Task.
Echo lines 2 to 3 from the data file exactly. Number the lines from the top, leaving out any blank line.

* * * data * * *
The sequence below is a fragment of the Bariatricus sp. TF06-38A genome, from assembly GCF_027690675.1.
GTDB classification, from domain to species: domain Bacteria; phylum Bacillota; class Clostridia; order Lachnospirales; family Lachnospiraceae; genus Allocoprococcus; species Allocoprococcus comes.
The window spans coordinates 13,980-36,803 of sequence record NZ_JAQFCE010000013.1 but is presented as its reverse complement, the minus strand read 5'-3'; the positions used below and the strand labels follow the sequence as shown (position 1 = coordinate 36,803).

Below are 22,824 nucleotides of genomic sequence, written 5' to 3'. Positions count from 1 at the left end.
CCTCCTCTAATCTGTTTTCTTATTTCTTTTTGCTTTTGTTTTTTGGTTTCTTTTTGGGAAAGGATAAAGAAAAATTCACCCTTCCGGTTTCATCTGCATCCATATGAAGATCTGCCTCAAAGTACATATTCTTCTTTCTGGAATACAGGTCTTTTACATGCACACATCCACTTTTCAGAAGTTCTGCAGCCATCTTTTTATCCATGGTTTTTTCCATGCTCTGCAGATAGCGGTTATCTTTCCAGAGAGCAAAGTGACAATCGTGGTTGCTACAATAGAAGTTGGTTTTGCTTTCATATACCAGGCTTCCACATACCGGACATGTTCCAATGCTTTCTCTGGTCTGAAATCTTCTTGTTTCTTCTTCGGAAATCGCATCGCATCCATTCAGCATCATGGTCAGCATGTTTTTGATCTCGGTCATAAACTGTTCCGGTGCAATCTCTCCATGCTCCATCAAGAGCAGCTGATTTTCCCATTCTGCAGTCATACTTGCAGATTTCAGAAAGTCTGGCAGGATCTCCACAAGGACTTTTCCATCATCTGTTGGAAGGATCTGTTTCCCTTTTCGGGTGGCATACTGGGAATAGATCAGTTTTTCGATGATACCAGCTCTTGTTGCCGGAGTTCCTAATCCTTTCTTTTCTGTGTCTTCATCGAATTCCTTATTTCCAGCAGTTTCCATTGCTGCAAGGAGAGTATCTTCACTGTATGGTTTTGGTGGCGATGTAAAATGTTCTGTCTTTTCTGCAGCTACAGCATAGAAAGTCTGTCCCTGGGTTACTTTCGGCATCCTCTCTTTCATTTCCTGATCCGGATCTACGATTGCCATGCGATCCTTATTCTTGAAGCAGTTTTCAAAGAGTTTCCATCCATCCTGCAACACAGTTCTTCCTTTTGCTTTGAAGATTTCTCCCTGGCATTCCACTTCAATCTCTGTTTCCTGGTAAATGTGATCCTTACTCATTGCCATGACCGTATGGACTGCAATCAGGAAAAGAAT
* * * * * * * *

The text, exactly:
GTDB classification, from domain to species: domain Bacteria; phylum Bacillota; class Clostridia; order Lachnospirales; family Lachnospiraceae; genus Allocoprococcus; species Allocoprococcus comes.
The window spans coordinates 13,980-36,803 of sequence record NZ_JAQFCE010000013.1 but is presented as its reverse complement, the minus strand read 5'-3'; the positions used below and the strand labels follow the sequence as shown (position 1 = coordinate 36,803).